Walk Again Project uses machines to help people regain mobility

Shane McGlaun - Aug 12, 2016, 6:35am CDT
Walk Again Project uses machines to help people regain mobility

One of the most devastating types of injuries that a person can suffer is a spinal injury that makes them unable to walk again. An international collaboration of scientists is working with robotic equipment under the umbrella of a project dubbed “Walk Again Project” to use non-invasive brain-machine interfaces to allow people to walk again. The process involved having people with injuries perform brain training while interacting with robot-like machines.

Tests have shown that this system has allowed some participants in the program to regain some sensation and movement. Study findings suggest that damaged spinal tissue in some people with paraplegia can be retained to some extent, the same way that some people who suffer from a stroke can regain function with enough repetition and practice.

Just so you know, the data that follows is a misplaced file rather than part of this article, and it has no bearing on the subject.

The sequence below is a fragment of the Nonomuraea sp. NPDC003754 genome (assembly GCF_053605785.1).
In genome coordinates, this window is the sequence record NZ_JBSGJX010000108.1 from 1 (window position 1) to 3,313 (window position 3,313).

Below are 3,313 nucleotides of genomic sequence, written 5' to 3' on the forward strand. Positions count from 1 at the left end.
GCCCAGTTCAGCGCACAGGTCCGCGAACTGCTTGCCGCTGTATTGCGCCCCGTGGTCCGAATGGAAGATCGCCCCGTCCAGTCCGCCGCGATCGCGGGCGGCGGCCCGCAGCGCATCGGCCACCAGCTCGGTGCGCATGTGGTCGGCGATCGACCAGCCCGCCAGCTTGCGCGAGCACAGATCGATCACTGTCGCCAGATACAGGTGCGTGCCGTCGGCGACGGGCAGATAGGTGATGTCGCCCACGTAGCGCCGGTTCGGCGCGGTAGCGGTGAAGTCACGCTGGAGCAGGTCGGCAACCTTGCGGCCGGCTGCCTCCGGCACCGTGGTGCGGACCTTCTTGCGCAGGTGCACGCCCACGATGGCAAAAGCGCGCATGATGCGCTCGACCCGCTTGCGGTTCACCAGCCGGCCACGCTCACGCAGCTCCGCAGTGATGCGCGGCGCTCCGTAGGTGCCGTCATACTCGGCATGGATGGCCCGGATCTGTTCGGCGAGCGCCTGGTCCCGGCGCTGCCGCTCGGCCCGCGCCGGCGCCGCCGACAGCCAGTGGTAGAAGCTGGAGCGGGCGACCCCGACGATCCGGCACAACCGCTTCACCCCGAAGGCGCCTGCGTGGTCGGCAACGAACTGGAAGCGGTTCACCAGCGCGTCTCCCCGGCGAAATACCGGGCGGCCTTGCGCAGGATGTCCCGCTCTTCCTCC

In a study in Brazil using the brain-machine interface, eight paralyzed people made a partial recovery, but were still unable to support weight on their own legs. The partial recovery is said to have significantly improved their quality of life by giving them better control of bowel and bladder functions.

Some men who participated in the study were able to have erections again and one woman was able to have a vaginal birth and feel the baby for the first time. Oddly, the study for the first 12 months didn’t document some of the biggest improvements in quality of life for participants. The study participants visualized moving muscles by having them wear virtual reality goggles and they were given tactile feedback on arms. The brain signals were picked up by electrodes and used to control a robotic apparatus. In addition to improving their ability to visualize limb movements, the participants regained some feeling and movement. The participants in the study had been paralyzed form 3-13 years.

“For the first time in many years they were able to voluntarily control their muscles,” he says. “They could move their legs or contract muscles under voluntary control.”

SOURCE: NPR


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